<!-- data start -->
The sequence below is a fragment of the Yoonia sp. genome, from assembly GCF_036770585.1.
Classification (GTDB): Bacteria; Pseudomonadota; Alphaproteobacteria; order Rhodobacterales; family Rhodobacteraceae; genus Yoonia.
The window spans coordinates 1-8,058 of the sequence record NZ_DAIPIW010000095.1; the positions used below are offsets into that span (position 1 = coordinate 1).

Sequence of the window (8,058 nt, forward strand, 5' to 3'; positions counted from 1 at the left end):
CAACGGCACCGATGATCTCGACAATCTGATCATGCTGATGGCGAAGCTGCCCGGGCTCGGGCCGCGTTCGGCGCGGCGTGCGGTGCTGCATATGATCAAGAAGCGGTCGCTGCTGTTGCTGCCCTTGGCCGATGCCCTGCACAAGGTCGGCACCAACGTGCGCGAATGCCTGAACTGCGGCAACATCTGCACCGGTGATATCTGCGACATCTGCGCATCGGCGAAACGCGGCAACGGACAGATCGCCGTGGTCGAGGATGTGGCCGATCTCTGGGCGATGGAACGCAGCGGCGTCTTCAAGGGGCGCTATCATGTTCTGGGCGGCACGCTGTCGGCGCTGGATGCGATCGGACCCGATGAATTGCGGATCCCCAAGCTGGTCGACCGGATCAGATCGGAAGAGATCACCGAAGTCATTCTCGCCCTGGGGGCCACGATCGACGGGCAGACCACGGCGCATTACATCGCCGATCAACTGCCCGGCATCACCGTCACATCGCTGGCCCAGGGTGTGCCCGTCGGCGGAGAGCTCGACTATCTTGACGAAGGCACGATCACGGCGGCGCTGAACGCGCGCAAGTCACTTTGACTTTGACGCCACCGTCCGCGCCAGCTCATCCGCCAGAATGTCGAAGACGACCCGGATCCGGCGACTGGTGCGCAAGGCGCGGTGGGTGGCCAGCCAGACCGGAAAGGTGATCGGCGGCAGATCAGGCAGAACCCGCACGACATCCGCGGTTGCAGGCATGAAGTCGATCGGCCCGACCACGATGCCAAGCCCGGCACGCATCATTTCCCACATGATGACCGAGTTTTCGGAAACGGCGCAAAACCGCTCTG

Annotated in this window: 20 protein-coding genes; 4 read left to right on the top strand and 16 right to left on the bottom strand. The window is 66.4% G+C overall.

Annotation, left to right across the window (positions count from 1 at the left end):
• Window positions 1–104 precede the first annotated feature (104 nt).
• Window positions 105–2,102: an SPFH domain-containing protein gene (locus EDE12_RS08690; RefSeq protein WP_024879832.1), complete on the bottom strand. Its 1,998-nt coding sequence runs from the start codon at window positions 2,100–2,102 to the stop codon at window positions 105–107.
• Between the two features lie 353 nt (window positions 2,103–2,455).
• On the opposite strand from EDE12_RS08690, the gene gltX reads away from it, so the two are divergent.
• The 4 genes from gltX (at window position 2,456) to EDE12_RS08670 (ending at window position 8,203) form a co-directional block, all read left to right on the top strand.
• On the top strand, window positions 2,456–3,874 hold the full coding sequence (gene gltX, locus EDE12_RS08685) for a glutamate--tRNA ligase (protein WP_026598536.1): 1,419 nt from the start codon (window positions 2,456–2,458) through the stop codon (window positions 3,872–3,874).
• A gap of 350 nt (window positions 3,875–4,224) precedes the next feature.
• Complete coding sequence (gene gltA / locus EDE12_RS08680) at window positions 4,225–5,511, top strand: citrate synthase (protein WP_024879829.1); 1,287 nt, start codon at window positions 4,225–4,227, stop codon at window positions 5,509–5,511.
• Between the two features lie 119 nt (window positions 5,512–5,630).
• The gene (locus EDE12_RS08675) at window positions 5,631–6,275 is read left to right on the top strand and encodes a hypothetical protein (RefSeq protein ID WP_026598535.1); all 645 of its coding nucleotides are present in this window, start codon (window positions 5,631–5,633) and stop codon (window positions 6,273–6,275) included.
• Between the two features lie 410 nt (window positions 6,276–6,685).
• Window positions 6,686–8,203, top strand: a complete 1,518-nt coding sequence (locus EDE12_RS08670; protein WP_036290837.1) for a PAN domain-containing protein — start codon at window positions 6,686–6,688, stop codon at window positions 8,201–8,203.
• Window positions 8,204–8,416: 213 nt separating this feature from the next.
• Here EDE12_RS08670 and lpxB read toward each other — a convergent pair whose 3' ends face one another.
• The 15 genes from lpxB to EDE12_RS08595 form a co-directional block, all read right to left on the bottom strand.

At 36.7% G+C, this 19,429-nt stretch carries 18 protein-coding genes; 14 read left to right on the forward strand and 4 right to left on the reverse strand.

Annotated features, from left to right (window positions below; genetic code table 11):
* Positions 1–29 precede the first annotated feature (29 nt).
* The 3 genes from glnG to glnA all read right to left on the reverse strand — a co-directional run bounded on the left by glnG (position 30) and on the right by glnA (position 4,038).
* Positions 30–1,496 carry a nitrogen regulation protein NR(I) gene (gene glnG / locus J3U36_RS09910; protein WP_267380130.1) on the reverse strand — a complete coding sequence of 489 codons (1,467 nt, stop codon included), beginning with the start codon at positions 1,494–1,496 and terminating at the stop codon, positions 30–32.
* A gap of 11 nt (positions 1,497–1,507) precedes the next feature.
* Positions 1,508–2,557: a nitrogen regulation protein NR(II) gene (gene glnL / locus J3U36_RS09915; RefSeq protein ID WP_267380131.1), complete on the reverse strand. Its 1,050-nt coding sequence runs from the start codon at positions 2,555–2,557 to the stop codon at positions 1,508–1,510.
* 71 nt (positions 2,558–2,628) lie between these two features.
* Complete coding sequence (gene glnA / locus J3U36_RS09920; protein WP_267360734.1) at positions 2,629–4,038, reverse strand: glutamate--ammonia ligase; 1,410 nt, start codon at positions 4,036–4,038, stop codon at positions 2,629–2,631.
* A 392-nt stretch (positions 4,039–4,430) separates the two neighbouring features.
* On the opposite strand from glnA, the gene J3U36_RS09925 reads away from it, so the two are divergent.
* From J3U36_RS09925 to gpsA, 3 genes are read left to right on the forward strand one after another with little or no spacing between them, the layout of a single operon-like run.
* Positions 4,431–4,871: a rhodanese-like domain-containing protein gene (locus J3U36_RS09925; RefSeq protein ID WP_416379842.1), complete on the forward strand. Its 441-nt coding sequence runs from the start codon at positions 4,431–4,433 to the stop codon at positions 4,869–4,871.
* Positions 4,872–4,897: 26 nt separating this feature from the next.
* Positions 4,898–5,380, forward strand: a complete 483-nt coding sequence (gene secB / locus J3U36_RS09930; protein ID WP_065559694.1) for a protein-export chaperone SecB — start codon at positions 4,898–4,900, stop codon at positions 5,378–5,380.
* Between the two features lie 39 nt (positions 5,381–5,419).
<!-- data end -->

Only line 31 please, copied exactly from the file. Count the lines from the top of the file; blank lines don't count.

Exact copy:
* Complete coding sequence (gene glnA / locus J3U36_RS09920; protein WP_267360734.1) at positions 2,629–4,038, reverse strand: glutamate--ammonia ligase; 1,410 nt, start codon at positions 4,036–4,038, stop codon at positions 2,629–2,631.